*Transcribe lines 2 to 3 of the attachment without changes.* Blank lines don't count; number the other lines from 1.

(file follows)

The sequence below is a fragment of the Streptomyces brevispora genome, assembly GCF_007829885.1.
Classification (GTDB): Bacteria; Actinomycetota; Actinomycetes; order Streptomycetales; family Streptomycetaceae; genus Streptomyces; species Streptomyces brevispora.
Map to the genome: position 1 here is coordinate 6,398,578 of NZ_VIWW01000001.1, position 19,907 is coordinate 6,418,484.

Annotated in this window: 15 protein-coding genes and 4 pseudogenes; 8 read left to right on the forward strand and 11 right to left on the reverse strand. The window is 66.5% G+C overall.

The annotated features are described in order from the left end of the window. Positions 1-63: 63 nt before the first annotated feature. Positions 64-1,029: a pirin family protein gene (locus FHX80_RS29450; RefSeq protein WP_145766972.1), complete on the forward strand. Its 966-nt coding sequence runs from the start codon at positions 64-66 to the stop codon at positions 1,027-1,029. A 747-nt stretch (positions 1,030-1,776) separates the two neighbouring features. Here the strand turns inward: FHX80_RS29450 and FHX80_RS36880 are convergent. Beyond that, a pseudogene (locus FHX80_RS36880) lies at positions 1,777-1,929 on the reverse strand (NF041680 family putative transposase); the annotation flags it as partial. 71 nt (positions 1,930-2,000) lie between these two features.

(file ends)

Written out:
Classification (GTDB): Bacteria; Actinomycetota; Actinomycetes; order Streptomycetales; family Streptomycetaceae; genus Streptomyces; species Streptomyces brevispora.
Map to the genome: position 1 here is coordinate 6,398,578 of NZ_VIWW01000001.1, position 19,907 is coordinate 6,418,484.